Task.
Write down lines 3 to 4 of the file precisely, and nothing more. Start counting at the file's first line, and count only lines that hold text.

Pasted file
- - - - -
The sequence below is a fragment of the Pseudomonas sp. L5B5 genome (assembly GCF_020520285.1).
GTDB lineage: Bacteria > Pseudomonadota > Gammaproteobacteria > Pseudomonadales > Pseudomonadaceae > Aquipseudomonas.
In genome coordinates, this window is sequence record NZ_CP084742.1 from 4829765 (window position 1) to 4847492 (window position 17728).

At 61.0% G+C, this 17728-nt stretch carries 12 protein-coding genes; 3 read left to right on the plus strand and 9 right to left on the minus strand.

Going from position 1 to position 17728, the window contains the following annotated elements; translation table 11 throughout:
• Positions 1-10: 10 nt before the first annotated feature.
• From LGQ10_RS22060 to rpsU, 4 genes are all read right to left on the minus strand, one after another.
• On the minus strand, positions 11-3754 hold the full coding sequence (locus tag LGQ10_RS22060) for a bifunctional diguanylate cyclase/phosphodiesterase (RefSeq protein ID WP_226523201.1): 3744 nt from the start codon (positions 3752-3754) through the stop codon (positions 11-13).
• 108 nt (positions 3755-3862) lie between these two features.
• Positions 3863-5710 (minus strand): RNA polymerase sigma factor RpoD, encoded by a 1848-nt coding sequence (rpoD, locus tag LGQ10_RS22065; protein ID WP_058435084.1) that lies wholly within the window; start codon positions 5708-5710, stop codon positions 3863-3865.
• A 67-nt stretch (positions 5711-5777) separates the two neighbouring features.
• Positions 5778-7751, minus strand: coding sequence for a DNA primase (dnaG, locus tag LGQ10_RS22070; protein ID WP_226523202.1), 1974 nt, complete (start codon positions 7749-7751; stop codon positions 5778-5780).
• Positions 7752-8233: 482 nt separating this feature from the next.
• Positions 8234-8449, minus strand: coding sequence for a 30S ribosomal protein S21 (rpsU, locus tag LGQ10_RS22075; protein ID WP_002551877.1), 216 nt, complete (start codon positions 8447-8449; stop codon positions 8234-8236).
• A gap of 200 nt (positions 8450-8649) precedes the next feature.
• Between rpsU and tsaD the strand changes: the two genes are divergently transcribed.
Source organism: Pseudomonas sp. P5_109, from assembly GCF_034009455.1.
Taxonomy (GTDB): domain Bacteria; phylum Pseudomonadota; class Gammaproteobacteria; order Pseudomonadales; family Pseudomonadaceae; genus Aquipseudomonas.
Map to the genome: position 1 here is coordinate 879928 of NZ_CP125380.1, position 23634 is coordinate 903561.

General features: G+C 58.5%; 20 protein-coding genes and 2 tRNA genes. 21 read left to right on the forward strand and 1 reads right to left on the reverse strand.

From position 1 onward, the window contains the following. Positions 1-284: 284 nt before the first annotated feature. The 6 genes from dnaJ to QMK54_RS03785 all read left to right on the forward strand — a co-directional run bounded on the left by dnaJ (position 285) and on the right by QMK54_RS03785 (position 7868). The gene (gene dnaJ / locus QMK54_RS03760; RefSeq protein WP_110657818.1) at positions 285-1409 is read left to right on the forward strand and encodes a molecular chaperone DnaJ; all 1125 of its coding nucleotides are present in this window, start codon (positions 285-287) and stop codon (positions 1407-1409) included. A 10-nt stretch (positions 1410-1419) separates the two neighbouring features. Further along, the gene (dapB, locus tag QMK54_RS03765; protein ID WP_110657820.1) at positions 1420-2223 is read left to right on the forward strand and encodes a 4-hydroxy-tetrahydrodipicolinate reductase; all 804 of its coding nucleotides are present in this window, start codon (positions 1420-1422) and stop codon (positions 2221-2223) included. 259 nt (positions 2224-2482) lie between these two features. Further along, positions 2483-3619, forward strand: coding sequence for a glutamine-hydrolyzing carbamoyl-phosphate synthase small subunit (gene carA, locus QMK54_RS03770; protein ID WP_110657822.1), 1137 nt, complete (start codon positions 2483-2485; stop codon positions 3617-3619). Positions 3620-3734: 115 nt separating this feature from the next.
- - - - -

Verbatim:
In genome coordinates, this window is sequence record NZ_CP084742.1 from 4829765 (window position 1) to 4847492 (window position 17728).

At 61.0% G+C, this 17728-nt stretch carries 12 protein-coding genes; 3 read left to right on the plus strand and 9 right to left on the minus strand.